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Amendment could come back to haunt Grassley

At USDA’s Agricultural Outlook Forum in Washington, Feb. 21-22, agricultural economists seemed to agree that corn had the brightest prospects of any of the row crop commodities in 2002.

Keith Collins, USDA’s chief economist, put a positive spin on corn in his opening comments: “When all is said and done, the 2002/03 corn market appears to be the strongest among major crops.”

Later, USDA’s grain and oilseed experts forecast that U.S. corn farmers would receive an average of 15 cents more per bushel this marketing year ($2.00) and another 10 cents in 2002/03 ($2.10). That’s unusual for a market where a 2- to 3-cent move constitutes a rally.

The USDA economists and industry analysts said they expect stronger prices even though corn plantings could increase from 2 million to 2.7 million acres from last spring when Midwest farmers were kept out of their fields by weather.

What none of the experts talked about was the possibility that southern farmers could increase their corn plantings by 2 million to 3 million acres if Grassley/Dorgan remains in the final farm bill passed by the House and Senate.

“I think we could easily see a 25 percent reduction in cotton acreage in the Mid-South and a 15 to 20 percent drop in the Southeast if the Grassley Amendment becomes law,” said the National Cotton Council’s Mark Lange, who also spoke at the Forum.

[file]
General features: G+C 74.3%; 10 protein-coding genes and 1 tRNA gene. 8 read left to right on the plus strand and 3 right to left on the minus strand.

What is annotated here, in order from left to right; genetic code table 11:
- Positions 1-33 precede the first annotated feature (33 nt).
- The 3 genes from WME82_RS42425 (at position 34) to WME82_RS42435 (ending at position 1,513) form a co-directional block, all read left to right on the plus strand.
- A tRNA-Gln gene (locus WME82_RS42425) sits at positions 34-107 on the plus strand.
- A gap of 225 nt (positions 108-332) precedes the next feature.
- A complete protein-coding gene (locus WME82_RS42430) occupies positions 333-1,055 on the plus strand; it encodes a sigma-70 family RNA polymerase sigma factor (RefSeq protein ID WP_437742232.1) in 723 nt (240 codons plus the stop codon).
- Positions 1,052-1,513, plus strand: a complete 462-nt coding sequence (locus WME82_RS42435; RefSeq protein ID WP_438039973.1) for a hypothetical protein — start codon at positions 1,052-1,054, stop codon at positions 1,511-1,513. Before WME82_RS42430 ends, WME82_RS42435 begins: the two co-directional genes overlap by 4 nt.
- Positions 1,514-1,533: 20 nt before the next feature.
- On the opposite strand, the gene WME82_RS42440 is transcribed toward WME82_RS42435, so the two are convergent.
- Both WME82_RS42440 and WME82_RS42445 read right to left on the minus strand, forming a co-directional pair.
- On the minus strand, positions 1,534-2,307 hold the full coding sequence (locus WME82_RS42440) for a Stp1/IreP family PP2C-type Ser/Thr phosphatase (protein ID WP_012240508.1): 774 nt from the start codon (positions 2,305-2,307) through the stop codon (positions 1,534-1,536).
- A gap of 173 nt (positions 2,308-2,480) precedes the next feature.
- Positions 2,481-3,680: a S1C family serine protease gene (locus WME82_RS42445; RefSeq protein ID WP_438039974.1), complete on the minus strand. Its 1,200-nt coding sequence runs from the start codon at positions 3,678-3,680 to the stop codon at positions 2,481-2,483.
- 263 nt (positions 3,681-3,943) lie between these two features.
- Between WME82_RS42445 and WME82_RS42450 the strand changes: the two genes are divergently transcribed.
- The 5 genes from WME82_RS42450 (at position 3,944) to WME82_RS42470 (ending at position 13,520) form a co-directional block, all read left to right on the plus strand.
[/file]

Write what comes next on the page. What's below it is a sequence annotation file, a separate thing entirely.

Lange said cotton acreage in California and Arizona could be cut in half if members of a House and Senate Conference Committee do not remove the Grassley Amendment from the final farm bill.

“I think the acreage shift in the Mid-South and Southeast would be split 50-50 between corn and soybeans,” he said. “In California, most of the acreage would go to grain crops and to tomatoes and garlic. I don’t anticipate there would be much change in the Southwest because of the lack of alternatives.”

Using the NCC’s acreage numbers, growers in the Mid-South and Southeast could plant an additional 900,000 acres of corn and a like number of soybeans in 2002. That’s on top of the 1 million to 2 million acres of corn that were already being forecast for the southern states before the Grassley Amendment passed on Feb. 7.

While another 2 million to 3 million acres of corn could take the bloom off the rose in the corn market, 1 million more acres of soybeans could be devastating to an already bleak outlook.

In their presentations in Washington, USDA analysts forecast that soybeans would average only $4.25 a bushel in 2002/03, down nearly 30 cents per bushel from the average for 2001. That was with farmers planting only 400,000 more soybean acres in the U.S. this year than last.

So far, Senators Grassley of Iowa, Dorgan of North Dakota, Johnson of South Dakota and Lugar of Indiana are claiming they have the support of farmers in their states for tighter payment limits. Those claims could come back to haunt them if corn and soybean prices plummet.

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